Pueblo Garzon in Maldonado is a favourite of slow tourism. Investors and foreign tourists choose it for its high quality lifestyle.
More than 35 kilometers from José Ignacio lead us to a very picturesque village, consisting of only a few blocks. Pueblo Garzón, was where the famous Argentinean Chef Francis Mallmann, with an obvious and clear confidence in his career, decided to open a restaurant. And he was right, because people drive many miles to eat there and pay a price.
The town Garzon was born in 1890 on the banks of a stream because it was a passageway into Rocha. The railway station and Mill gave life to its 2,000 inhabitants between 1930 and 1950. Then the railroad agonized, and the inhabitants migrated to San Carlos. The slow death seemed inevitable but when Mallmann discovered Pueblo Garzon everything changed. With no more than 200 inhabitants, Pueblo Garzon became known again after the development of this luxurious restaurant, named after the town.
The chef remodeled an old house that he bought for only U$$ 8,000 in one of the corners of the Plaza Artigas. The building was recycled and converted into a luxury restaurant with a five-room hotel attached.
The furniture is rustic but with a very peculiar and creative imprint with “that ” taste that invites you to stay. The elegantly dressed tables with placemats, make room for little more than thirty guests at a time, the five rooms are always fully booked.
Staying at the Hotel Garzon, in any of its five double rooms costs U$S 660 per day including breakfast, lunch, snack and dinner with their drinks, “Juanico” wines, horse rental and laundry.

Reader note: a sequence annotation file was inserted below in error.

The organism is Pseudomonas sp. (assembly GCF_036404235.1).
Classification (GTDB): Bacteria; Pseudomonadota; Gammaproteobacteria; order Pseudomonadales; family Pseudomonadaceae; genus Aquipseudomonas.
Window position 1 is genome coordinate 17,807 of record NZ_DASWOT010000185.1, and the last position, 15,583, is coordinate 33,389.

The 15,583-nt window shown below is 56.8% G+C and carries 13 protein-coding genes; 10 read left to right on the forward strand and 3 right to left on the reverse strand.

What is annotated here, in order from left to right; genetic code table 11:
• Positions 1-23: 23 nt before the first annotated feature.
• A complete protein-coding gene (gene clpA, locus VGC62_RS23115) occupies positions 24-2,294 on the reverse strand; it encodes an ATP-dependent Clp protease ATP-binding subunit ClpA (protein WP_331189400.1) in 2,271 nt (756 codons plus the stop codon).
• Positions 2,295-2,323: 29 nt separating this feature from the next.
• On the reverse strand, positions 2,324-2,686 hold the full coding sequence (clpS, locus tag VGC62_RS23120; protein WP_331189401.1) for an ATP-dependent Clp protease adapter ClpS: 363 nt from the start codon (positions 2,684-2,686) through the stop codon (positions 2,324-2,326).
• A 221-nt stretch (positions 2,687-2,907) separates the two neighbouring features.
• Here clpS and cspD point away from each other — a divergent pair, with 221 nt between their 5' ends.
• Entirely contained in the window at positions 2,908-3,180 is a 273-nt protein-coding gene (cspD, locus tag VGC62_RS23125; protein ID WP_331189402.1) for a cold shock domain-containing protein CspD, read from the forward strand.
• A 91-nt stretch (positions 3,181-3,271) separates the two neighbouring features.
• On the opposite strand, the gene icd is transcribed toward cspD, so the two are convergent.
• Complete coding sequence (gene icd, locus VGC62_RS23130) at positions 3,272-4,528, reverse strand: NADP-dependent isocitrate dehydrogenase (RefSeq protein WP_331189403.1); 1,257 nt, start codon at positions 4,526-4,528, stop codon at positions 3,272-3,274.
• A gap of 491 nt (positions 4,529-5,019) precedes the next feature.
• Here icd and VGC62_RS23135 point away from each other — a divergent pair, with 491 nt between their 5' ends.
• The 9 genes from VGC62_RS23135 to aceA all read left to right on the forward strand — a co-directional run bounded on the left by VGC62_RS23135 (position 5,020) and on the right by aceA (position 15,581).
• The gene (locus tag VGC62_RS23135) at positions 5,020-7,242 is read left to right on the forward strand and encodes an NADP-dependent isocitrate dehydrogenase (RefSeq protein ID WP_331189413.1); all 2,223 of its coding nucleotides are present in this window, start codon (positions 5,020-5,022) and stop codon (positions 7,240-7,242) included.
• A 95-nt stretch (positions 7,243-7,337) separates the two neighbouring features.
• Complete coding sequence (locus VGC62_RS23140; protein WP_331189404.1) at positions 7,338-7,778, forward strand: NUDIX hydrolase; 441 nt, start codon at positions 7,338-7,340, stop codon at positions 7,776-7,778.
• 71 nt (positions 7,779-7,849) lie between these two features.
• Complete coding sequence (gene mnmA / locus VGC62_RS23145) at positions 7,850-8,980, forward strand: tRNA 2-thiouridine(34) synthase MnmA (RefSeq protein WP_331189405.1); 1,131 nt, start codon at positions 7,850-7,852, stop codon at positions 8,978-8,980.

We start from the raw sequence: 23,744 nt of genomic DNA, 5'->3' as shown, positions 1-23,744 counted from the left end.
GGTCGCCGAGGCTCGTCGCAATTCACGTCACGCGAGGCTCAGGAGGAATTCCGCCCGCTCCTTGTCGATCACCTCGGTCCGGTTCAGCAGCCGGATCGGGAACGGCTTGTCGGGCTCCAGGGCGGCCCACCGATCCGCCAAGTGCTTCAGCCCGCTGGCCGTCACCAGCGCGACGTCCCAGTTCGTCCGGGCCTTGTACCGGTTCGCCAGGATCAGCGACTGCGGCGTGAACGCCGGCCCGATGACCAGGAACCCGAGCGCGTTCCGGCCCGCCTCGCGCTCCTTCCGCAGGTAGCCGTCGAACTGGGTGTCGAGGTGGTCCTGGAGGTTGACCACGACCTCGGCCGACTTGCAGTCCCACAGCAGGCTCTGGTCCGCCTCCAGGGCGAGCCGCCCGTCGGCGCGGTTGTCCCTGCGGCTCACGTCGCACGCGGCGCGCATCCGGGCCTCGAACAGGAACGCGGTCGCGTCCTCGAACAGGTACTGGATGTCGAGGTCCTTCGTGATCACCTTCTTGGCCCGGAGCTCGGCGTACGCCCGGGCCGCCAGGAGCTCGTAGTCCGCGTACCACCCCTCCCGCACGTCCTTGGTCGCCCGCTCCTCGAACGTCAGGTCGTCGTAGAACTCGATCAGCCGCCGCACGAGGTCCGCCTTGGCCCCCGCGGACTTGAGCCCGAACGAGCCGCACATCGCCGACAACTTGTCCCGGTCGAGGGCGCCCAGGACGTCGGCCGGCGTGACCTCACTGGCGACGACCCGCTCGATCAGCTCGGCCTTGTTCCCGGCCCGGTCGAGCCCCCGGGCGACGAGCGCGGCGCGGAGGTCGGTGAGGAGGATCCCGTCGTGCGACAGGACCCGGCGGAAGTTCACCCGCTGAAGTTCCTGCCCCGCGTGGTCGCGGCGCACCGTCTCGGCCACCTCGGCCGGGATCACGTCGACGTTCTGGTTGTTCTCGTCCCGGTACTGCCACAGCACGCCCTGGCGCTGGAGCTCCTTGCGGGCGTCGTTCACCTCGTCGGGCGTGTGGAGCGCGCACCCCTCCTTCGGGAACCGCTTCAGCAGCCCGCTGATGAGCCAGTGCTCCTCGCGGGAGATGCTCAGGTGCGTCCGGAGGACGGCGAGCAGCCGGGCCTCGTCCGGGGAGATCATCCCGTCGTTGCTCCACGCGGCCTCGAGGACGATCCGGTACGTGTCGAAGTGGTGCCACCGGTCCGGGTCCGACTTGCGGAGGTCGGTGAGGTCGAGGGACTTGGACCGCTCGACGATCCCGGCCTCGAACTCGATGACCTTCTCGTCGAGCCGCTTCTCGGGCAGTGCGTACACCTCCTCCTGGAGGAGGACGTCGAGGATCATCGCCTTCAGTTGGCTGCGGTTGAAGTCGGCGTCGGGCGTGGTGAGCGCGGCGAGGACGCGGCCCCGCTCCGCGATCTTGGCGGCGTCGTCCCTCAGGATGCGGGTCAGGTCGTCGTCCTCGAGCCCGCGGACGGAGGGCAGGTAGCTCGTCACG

“I always liked this town,” says Mallmann, The chef wants customers to know what he calls “the Uruguay from within.” He compares his development, to Provence in Italy. “I hope others will also invest here.”
The style contrasts with Pueblo Garzon but coexists with local stillness. Meals are slow, then inviting visitors to quiet walks outside. The hills in the distance can be seen at every corner of Pueblo Garzon. In the neighboring canteen, the parishioners stretch out after a nap, observing visitors passing by.
The whitewashed church, the abandoned train station, the colourful main square, horses and stray dogs wandering freely, make Pueblo Garzon, a town out of a play.
This slow fashion, positions Pueblo Garzon as high-end tourist destination.
How to get to Pueblo Garzon
To get to Pueblo Garzon you need to drive from Punta del Este up to kilometer 175 of Highway 9 and from there to the left another 11 kilometers down a gravel road. Along the way you will see the red roofs of Agroland, another new venture in the area.
Other places in Pueblo Garzon
Crossing the main square, you can easily find “Paulette Bistro” managed by Paula Santucci, who offers affordable prices ranging from U$S 40 on a meal .”We can cater for 40 people at a time. We are creating jobs for local people, the girls who work with us are happy, it has changed their lives “, says Paula .
On the outskirts, just three blocks away, is “Lucifer”, a small restaurant , much more modest in its presentation and with a fixed full menu of U$S 35 owned by Lucia Soria.
There is also an Art Gallery which aims to spread the work of national artists such as Mario Lazo born in Pueblo Garzon and several other international artists.
Since then, several artists dedicated to painting and sculpture have come to Pueblo Garzon. Such is the case of Anne Marie, a French lady who is responsible for designing the friezes on clay for the town buildings and also teaches this technique to residents.
The ranking of visitors to Pueblo Garzon show British and Americans in the lead, followed by the Brazilians and Uruguayans.
These changes in Pueblo Garzon, shows it is possible to promote an unknown place, it may very well be ” the other country “. Surely , we’ll have to wait for people like Francis Mallmann to create new destinations in Uruguay.
For more information about Uruguay or when you would like to see any properties for sale in Pueblo Garzon or elsewhere in Uruguay please contact us.
By Mary Ann Thompson